In view of this, Ukraine becomes very attractive for countries who declared the shift to green economies and want to diversify their supply chains outside of China due to geopolitical risks, as it has significant reserves of rare earth elements that will be described in the next sections of this paper. Moreover, Ukraine’s efforts to deepen its partnerships with the West and capitalize on emerging opportunities also contribute to its appeal as a potential rare earth supplier Lithium. 


Lithium has a wide variety of uses and has been used for industrial purposes for a long period. One of lithium’s most well-known end uses is lithium-ion batteries for portable electronics and electronic vehicles. Lithium-ion batteries are also the single-largest end-use of lithium, amounting to a 74% share of global lithium consumption in 2021.

Figure 1. Top-8 lithium-producing countries

Image of the world map, highlighting the top 8 lithium-producing countries across the globe.

Source: IG

Chile has the largest lithium reserves worldwide by a large margin. Australia comes in second, with reserves estimated at 6.2 million metric tons in 2022, and this country was the top country in terms of lithium mine production in 2022, with an output of 61 thousand metric tons of lithium that year. Also, a lot of lithium reserves are concentrated in Argentina, China, the U.S., Canada, Zimbabwe, Brazil, and Portugal. In terms of import, as of 2020, the main importers of lithium are South Korea, China, Japan, the U.S., Belgium, russia, and other European countries. 

The price of lithium has increased significantly in 2022 (from 18,9 till 72,4 thousand U.S. dollars per metric ton), and the reason for the colossal rise is rooted in the transportation segment’s shifts toward electrification. But some experts disagree on the outlook for lithium prices. For example, Head of Chinese lithium producer Sinomine Resource Group Co. Wang Pingwei also expects lithium prices to decline in 2023 due to an increased supply of the metal.

Figure 2. Average lithium carbonate price

Source:,, 2017 — 2nd half, 2023 — Jan-Feb

It is anticipated that demand for lithium will double by 2030, surpassing two million tons. Electric vehicle batteries are expected to be the main driver of growth in this market, and in China, lithium-ion batteries will continue to account for half of the global demand for lithium-ion batteries.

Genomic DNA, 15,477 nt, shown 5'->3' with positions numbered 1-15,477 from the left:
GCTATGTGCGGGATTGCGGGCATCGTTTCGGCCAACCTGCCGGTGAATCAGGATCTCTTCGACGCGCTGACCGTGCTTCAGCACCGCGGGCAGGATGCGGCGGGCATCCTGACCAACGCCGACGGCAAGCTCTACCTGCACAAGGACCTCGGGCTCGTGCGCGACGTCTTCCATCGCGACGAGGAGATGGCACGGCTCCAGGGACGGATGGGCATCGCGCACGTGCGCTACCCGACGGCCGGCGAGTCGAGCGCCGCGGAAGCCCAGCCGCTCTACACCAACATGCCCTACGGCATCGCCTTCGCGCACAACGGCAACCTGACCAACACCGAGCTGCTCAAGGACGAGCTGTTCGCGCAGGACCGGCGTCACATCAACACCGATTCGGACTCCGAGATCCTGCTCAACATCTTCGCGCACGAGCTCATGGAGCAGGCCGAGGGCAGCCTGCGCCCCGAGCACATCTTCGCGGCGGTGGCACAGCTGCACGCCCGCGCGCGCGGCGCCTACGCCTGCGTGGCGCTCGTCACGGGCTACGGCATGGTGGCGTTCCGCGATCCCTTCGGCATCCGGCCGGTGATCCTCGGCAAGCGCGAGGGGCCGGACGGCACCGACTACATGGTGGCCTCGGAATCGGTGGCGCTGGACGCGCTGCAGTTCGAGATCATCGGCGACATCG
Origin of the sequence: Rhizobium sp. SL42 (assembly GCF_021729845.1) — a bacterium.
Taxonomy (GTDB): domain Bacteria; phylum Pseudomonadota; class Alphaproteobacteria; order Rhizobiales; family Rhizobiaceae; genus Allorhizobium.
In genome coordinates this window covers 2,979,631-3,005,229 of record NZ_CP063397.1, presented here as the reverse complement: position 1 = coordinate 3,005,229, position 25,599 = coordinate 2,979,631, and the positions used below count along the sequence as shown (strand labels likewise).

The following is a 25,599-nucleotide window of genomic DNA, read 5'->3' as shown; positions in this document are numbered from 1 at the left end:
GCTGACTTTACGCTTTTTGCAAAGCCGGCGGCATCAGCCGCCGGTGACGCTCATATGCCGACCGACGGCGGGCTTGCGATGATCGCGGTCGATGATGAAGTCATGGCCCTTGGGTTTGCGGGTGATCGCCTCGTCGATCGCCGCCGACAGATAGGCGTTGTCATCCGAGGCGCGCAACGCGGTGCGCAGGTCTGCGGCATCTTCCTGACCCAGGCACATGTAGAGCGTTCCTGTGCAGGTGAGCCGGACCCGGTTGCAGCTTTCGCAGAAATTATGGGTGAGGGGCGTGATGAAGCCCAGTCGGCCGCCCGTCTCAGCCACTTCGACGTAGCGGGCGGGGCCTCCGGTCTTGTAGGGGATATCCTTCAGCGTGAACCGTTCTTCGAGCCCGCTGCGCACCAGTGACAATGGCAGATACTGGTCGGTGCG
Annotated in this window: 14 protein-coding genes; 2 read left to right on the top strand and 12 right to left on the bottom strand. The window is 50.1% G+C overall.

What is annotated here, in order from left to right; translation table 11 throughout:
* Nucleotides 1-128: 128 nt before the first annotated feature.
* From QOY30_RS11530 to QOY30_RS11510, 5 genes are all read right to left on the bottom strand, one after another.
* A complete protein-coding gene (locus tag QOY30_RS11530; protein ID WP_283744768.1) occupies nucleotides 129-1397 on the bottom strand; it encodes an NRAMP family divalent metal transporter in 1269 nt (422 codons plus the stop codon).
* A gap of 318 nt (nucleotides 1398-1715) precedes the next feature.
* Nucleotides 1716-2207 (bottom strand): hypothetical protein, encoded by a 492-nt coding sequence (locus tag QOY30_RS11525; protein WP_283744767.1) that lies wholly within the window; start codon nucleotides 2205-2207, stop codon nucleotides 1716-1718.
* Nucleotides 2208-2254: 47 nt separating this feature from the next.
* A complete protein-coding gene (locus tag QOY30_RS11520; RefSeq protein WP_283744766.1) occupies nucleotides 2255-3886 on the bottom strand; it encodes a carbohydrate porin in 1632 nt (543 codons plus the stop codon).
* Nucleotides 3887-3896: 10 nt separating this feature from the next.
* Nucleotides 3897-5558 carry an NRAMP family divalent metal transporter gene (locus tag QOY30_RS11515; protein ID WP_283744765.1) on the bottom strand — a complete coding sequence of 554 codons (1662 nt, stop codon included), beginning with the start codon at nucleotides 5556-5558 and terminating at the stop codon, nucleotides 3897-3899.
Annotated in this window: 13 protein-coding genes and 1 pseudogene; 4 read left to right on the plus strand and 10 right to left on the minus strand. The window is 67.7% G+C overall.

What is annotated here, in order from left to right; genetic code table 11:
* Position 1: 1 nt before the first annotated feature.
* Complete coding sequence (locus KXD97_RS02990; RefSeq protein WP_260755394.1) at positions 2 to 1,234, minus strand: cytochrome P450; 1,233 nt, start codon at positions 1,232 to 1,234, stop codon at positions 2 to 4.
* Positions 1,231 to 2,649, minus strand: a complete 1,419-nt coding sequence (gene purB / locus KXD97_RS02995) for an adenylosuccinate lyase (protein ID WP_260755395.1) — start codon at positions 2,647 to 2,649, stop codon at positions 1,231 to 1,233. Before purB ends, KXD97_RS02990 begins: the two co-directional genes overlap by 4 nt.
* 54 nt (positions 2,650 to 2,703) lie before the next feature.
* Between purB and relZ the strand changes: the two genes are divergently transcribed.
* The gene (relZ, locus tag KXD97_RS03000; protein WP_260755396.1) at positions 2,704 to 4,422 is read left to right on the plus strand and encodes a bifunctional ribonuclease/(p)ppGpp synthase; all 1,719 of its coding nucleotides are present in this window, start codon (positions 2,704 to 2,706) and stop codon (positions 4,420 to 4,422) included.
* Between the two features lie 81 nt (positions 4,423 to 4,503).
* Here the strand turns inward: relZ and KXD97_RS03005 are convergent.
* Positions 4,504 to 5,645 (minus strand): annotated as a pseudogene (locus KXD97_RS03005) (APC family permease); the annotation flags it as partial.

Figure 3. Projection of global lithium demand

Source: Statista

Ukraine could also become the key supplier of lithium to the global market, as a large quantity of lithium oxide (500 thousand tons) might be found from the northern border with Belarus to the shores of the Azov Sea in the south of Donbas. The Ukrainian lithium reserves would be among the world’s largest if that preliminary assessment proves accurate.

However, despite rich deposits and favorable natural and geographical position that give Ukraine every chance to become a European leader as a supplier of rare earth elements, not a single lithium deposit is now under development.

Despite that, Ukrainian lithium was still attracting global attention, and it was especially noticed in November of 2021, when the Australian company, European Lithium, reported that it was nearing an agreement to acquire the lithium deposits in the region of Donetsk (western Ukraine) and Kirovograd, in the center of the country. Chengxin Lithium also requested the rights to some deposits in the same month, which would make China the first country to place a deposit in Europe.

Figure 4. Lithium deposits in Ukraine

Source: Renewable Matter

So, we may expect that even after the end of the russian-Ukrainian war, the interest won`t fade, but, on the contrary, will increase, especially from Australia, as Serbia revoked lithium exploration licenses from the Anglo-Australian mining giant. But there are still some threats from the African continent; however, planned projects may be hampered by poor transport infrastructure in some of its regions.

In general, batteries now rely heavily on this metal, and with the rise of electric vehicles, demand is expected to skyrocket, leaving automakers scrambling to secure adequate supplies, and Ukraine could become one of those who will satisfy some part of this demand.  


Ukraine produces around 70% of global neon gas exports and supplies 90% of the highly purified, semiconductor-grade neon for chip production used by the U.S. industry. Two of the three large Ukrainian air separation companies (Cryoin and Ingas) have closed their operations due to russian offensive operations along the Black Sea coast. Reuters calculations, based on figures from two Ukrainian companies and a market research firm, found that 45% to 54% of semiconductor-grade neon in the world comes from Ingas and Cryoin. As a result, a significant portion of world noble gas exports have been halted.